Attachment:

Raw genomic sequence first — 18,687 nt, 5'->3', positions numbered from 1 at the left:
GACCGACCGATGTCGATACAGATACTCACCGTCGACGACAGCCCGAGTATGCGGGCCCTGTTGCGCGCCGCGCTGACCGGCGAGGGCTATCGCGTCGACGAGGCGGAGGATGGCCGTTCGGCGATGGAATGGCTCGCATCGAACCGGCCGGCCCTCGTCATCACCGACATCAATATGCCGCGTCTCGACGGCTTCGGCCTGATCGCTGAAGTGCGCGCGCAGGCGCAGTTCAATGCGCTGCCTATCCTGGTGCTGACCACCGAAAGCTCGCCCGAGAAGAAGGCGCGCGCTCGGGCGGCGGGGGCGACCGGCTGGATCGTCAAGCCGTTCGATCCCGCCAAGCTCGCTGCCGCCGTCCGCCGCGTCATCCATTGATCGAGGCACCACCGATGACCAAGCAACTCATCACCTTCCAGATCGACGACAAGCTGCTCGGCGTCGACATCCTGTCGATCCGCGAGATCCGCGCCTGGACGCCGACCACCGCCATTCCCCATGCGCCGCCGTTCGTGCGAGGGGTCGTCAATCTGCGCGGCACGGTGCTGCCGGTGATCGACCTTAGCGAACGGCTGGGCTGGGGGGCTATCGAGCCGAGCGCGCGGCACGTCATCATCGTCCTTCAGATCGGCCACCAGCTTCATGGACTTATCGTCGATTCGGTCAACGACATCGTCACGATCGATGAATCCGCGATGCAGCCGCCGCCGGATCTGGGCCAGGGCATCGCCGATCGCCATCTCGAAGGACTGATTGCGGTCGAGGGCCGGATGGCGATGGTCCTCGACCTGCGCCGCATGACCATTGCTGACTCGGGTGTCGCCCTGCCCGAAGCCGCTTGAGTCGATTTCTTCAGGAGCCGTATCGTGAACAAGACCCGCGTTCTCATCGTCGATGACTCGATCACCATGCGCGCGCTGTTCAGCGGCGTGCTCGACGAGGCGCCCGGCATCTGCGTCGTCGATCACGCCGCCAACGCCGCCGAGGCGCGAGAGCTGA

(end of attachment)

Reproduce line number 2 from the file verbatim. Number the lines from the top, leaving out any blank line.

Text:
GACCGACCGATGTCGATACAGATACTCACCGTCGACGACAGCCCGAGTATGCGGGCCCTGTTGCGCGCCGCGCTGACCGGCGAGGGCTATCGCGTCGACGAGGCGGAGGATGGCCGTTCGGCGATGGAATGGCTCGCATCGAACCGGCCGGCCCTCGTCATCACCGACATCAATATGCCGCGTCTCGACGGCTTCGGCCTGATCGCTGAAGTGCGCGCGCAGGCGCAGTTCAATGCGCTGCCTATCCTGGTGCTGACCACCGAAAGCTCGCCCGAGAAGAAGGCGCGCGCTCGGGCGGCGGGGGCGACCGGCTGGATCGTCAAGCCGTTCGATCCCGCCAAGCTCGCTGCCGCCGTCCGCCGCGTCATCCATTGATCGAGGCACCACCGATGACCAAGCAACTCATCACCTTCCAGATCGACGACAAGCTGCTCGGCGTCGACATCCTGTCGATCCGCGAGATCCGCGCCTGGACGCCGACCACCGCCATTCCCCATGCGCCGCCGTTCGTGCGAGGGGTCGTCAATCTGCGCGGCACGGTGCTGCCGGTGATCGACCTTAGCGAACGGCTGGGCTGGGGGGCTATCGAGCCGAGCGCGCGGCACGTCATCATCGTCCTTCAGATCGGCCACCAGCTTCATGGACTTATCGTCGATTCGGTCAACGACATCGTCACGATCGATGAATCCGCGATGCAGCCGCCGCCGGATCTGGGCCAGGGCATCGCCGATCGCCATCTCGAAGGACTGATTGCGGTCGAGGGCCGGATGGCGATGGTCCTCGACCTGCGCCGCATGACCATTGCTGACTCGGGTGTCGCCCTGCCCGAAGCCGCTTGAGTCGATTTCTTCAGGAGCCGTATCGTGAACAAGACCCGCGTTCTCATCGTCGATGACTCGATCACCATGCGCGCGCTGTTCAGCGGCGTGCTCGACGAGGCGCCCGGCATCTGCGTCGTCGATCACGCCGCCAACGCCGCCGAGGCGCGAGAGCTGA